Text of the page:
In times gone by, the American Indians were definitely pioneers in neck knife carry, since they always worn blades around the neck, fastened through sheaths made of leather and other natural materials (such as shown in paintings of the colonial period depicting Sioux Chippewa).
Coming back to the present, market deployment of this kind of products in the late 90’s is mainly due to the introduction of the sheaths made of synthetic materials, which have allowed and facilitated the wearing of the knife in a reverse position.Before being manufactured on a large scale, these products were designed and produced by many knife makers (amongst whom we especially remember Newt Livesay and Nealy Dozier).
Neck knives, in the modern conception, are small tactical fixed blade knives that are worn around the neck thanks to a sheath (made of synthetic materials) tied to a cord or chain which places the knife ideally at the height of the sternum - in order to make knife ready to be easily accessed and extracted.
This way of carrying a knife is a viable alternative when the clothing does not allow the use of the pocket clip or a belt adaptation. In Countries where knife carrying allowed, neck knives are extremely popular with women (especially in the USA), by joggers and by military operators as a tactical tool for personal defense, as they can be well concealed.
More frequently, for non-professionals operators, these knives are worn in a visible way so as to avoid legal problems in any jurisdiction that does not allow the concealed carrying of a weapon (such as in some American States, like California, where fixed blade knives can be carried - often with restrictions related to blade length - provided they are clearly exposed).
Given the peculiarities of wearing around the neck, this type of knife must fulfill certain requirements, such as: reduced size (both in terms of thickness and length) and lightness, whilst at the same time maintaining effectiveness and comfort. It is therefore a knife that should be considered as an "extra" tool, and that clearly cannot fully substitute the performances that other kinds of tactical knives normally offer.
The NK1 produced by Extrema Ratio is a small monolithic knife made of Bohler N690 steel, hardened to 58 HRc, with stonewashed finish (but also available with burnishing or, since July 2014, with desert warfare finishing), whose design was obtained from the Extrema Ratio Skinner knife (supplied with the model Culter Venatorius).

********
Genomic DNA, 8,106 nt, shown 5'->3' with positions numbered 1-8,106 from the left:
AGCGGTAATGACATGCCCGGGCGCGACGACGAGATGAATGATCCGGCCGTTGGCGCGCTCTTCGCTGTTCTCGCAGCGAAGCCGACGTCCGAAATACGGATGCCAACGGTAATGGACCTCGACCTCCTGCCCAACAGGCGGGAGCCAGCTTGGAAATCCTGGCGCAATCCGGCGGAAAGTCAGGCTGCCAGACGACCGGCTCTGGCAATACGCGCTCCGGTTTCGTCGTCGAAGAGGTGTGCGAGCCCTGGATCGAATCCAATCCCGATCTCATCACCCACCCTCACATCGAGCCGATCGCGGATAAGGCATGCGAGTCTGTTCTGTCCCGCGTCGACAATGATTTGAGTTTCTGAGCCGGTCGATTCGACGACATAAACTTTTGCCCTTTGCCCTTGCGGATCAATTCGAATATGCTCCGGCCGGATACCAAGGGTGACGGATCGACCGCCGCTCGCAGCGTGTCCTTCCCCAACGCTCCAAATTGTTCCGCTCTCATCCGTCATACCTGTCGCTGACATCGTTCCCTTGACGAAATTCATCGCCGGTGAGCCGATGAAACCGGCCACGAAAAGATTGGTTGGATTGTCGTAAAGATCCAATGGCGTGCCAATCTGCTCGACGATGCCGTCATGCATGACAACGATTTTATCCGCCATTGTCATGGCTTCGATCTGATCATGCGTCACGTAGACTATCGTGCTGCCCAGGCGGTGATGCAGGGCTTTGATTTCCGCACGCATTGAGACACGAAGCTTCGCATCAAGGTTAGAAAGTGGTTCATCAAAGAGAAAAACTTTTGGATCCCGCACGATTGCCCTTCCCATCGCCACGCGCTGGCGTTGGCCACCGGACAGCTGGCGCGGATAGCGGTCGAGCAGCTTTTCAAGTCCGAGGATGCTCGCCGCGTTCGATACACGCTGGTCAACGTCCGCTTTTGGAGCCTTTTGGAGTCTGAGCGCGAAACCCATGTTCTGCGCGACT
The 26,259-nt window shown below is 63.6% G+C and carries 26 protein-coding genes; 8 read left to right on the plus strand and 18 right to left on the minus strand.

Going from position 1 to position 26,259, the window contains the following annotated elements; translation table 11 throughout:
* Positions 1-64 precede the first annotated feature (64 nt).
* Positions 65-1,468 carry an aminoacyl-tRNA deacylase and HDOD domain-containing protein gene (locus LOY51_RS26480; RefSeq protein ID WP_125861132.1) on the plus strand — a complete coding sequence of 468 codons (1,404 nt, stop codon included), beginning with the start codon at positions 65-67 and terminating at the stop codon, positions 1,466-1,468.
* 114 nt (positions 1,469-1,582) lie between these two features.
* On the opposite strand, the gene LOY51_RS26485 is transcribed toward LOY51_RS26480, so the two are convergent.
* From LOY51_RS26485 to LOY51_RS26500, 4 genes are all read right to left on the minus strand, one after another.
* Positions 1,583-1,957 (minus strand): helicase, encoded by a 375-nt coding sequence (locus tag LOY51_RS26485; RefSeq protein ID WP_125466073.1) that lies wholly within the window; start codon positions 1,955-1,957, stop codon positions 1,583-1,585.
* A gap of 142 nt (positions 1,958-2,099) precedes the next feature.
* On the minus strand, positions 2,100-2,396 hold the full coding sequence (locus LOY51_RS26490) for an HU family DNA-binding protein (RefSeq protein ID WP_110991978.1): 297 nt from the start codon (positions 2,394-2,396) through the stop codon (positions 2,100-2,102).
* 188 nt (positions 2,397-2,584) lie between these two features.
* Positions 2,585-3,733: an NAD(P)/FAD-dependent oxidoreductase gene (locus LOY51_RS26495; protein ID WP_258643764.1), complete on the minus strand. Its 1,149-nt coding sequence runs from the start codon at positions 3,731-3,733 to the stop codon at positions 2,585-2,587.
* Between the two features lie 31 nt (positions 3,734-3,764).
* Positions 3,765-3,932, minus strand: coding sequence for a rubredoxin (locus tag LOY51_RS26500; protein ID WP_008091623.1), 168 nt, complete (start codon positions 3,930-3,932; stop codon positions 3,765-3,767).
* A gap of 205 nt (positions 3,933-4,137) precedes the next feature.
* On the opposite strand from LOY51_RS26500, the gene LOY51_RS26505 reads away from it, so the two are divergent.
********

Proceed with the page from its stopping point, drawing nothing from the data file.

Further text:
Overall the knife measures 129 mm in length, with a blade 47 mm long and 3 mm thick with hollow grinds. The cutting capacity has been tested, in a qualitative way, on some materials (paper, cardboard, mooring ropes, etc..), showing a moderate sharpness of the product. Clearly the difficulty of gripping a knife of this kind (not for an intrinsic limitation of this specific product, but in general for small size knives), does not easily allow to cut all kind of materials.
My personal view is that for this kind of knives, it would be better a bit longer blade - both from personal defence point of view, and to give greater versatility to the product.
The handle, 6 mm thick, has a slightly curved shape to improve the ergonomics of the product, which is further optimized with the creation of a depression on blade spine for thumb or index positioning, depending on the kind of grip, and a lightening milling on both sides of the handle, which show the typical design of Extrema Ration's fixed blade knives. The back of the handle is marked with the Company name,an aesthetically valuable choice, while - on the other side - there is the product serial code, and on the bottom the handle features a large lanyard hole.
The weight of 56,5 grams may seem excessive related to size of the NK1 but, actually, after putting it around your neck you realize that is almost imperceptible. There are products on knife market of similar size that are definitely lighter than the NK1 but, on the other hand, consideration should be given to the NK1 monolithic structure which guarantees a remarkable robustness.
NK1 is provided with a kydex sheath with a pressure retention system conformed onto the handle millings, which allows excellent knife retention, but also a quick and easy extraction.
The sheath is also equipped with paracord for wearing around the neck, but it can also be used for MOLLE system adaptation.
Extrema Ratio has devoted particular attention to the various sheath configuration: indeed, you can purchase separately two other types of sheath adapter.
The first one is the Belt-clip, which offers the advantage of placing the knife on the belt in a simple way and without having to unfasten it. The adapter opening takes place through a button release with a safety spring (this is because the opening button is placed in the inner part of the belt). The belt-clip can be adjusted according to the belt thickness and can also be used on backpacks, and so on.
The other one, is the inside pants adapter (like gun holsters) which allows you to place the sheath inside the pants, thus giving the possibility to hide the knife under clothes for concealed carrying.
In conclusion, the Extrema Ratio's N.K.1 is a compact and sturdy knife that can satisfy every kind of carrying configuration (thanks to the multitude of sheath adapters available), not only for those people who have operational needs but also for those who just wish to have with them the N.K.1 on a daily basis.
Producer: Extrema Ratio - www.extremaratio.com
Type: monolithic fixed blade, neck knife
Steel: N690 (58 HRc)
Blade: hollow grind
Finishing: stonewashed, burnished, desert
Blade length: 47 mm
Blade thickness: 3 mm
Total length: 129 mm
Finish : stonewashed (also burnishing or desert warfare)
Weight: 56,5 g
Sheath: kydex with paracord
Additional sheaths: Belt Clip , Inside pants
Made in Italy
This article has been published on the magazine Armi e Balistica n.31